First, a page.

Prosecutors built their racketeering case with wiretaps, undercover agents and confidential sources
The trial, which is expected to last six weeks, is the latest utility scandal following cases in the last 10 years in Arizona, Louisiana, Alabama and Florida which experts say has led to higher bills for consumers, less green energy, and more CO2 emissions.
One of the defendants, the former Ohio house speaker Larry Householder, told reporters on Monday morning as he waited for opening statements in the US district court in Cincinnati that he had done nothing wrong and expected “redemption”.
Householder is charged with one count of racketeering, and if convicted, faces up to 20 years in prison.
Prosecutors allege that Householder and the four men indicted alongside him received over $60m in bribes from the Akron, Ohio-based FirstEnergy corporation and its subsidiaries.
Prosecutors argue that in exchange, Householder and his co-conspirators passed HB-6, a bill that would have delivered $1.4bn in customer funded bailouts to two ailing nuclear plants controlled by the utility. Nuclear power has struggled to compete with comparatively cheap gas plants in recent years.
“Larry Householder sold the statehouse,” assistant US attorney Emily Glatfelter told jurors in the government’s opening statement. “He ripped off the people he was elected to serve and made backroom deals to exchange his power for money.”
Householder contends that he did nothing wrong, and never took a bribe. “Larry never entered into any corrupt illicit agreement with First Energy. Larry never entered into any promise, no quid pro quo exchange,” his lead defense attorney Steven Bradley said.
At the heart of the case are the over $60m from FirstEnergy and its subsidiaries that Householder and his four co-conspirators received via several “dark money” tax-exempt entities, the most important of which was Generation Now.
Such organizations, known as 501(c)4’s, are ostensibly meant to promote “social welfare”. Federal tax and case law allows them to withhold the names of their donors. “A 501(c)4 is a perfect entity to receive a secret bribe,” prosecutor Glatfelter told the court.
In exchange for the millions to Householder, FirstEnergy got $1.4bn of subsidies for two of its ailing nuclear plants, prosecutors allege. The subsidies came in the form of HB-6, a bill championed by Householder as one of the signature pieces of legislation of his speakership. The law slapped a surcharge on to the electric bills of everyday Ohioans and went toward making the two nuclear plants profitable.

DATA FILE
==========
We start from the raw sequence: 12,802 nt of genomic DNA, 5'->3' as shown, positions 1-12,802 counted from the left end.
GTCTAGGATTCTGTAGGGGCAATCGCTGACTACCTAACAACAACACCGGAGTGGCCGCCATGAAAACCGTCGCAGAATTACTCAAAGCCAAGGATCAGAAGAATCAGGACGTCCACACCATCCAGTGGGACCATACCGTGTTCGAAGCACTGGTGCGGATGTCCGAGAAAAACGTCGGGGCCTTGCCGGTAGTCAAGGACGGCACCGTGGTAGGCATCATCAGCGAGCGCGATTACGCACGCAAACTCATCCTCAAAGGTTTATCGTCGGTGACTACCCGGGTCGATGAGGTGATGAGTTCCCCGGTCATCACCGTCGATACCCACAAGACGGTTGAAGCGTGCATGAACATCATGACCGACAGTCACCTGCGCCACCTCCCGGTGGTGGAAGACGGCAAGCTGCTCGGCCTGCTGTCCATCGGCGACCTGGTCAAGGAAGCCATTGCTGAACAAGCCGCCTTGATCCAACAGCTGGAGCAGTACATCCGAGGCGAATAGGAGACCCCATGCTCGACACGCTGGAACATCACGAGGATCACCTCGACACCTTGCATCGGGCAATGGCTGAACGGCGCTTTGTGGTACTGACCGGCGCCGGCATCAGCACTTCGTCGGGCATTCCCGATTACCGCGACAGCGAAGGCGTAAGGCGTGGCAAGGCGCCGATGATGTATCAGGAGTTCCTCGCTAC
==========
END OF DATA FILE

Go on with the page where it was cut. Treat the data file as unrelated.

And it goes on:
“It doesn’t matter if it was good or bad legislation. It was corrupt legislation,” Glatfelter told the court.
Householder and his co-conspirators allegedly used the FirstEnergy cash to make sure that Republicans friendly to the company’s agenda – and to Householder’s leadership claim – were elected. In one 2018 race, a charging document alleges, Householder’s conspirators used the power company cash to run deceptive ads implying a rival candidate had driven while under the influence. The man hadn’t, but the last minute ad-blitz cost him the seat by 138 votes.
Householder, the government contends, also used the cash for more than just political power. Court records show some $215,000 went to pay the legal bills of a lawsuit he settled. Another $100,000 went toward the cost of a home in Naples, Florida. His defense attorneys say this was a loan that he intended to pay back.
In July 2021, FirstEnergy pleaded guilty to its role in the scheme, agreeing to pay a $230m penalty.
Asked about its involvement in the case, the company said it had adopted new political giving standards “grounded in integrity and transparency”.
Another company that paid $700,000 into Generation Now, American Electric Power, was allowed to charge Ohio electricity customers $1.50 a month to subsidize ailing coal plants it owned. It has not been charged. A spokesman for the company said it “actively participate(s) in the political process in an ethical and lawful manner”.
After the bill passed, Householder and his four co-conspirators are accused of using further millions of FirstEnergy cash to defeat a ballot referendum that would have disarmed major provisions of the bill.
“The millions paid into the entity were akin to bags of cash,” a federal criminal affidavit reads. “They were not regulated, not reported, not subject to public scrutiny.”
The Ohio FirstEnergy scandal is part of a larger trend.
Over the past decade, the accelerating energy transition away from fossil fuels and a move to competitive energy markets have challenged monopoly utilities.
In 2014, Arizona Public Service pumped millions of dollars into dark money groups meant to elect regulators more friendly to its agenda and who were opposed to rooftop solar. The spending was suspicious enough to prompt an FBI investigation in 2016. Recently, state regulators there have forced the company to disclose more information about its political spending. The inquiry revealed the organization had spent more than $22m in donations to tax exempt organizations between 2019 and 2021.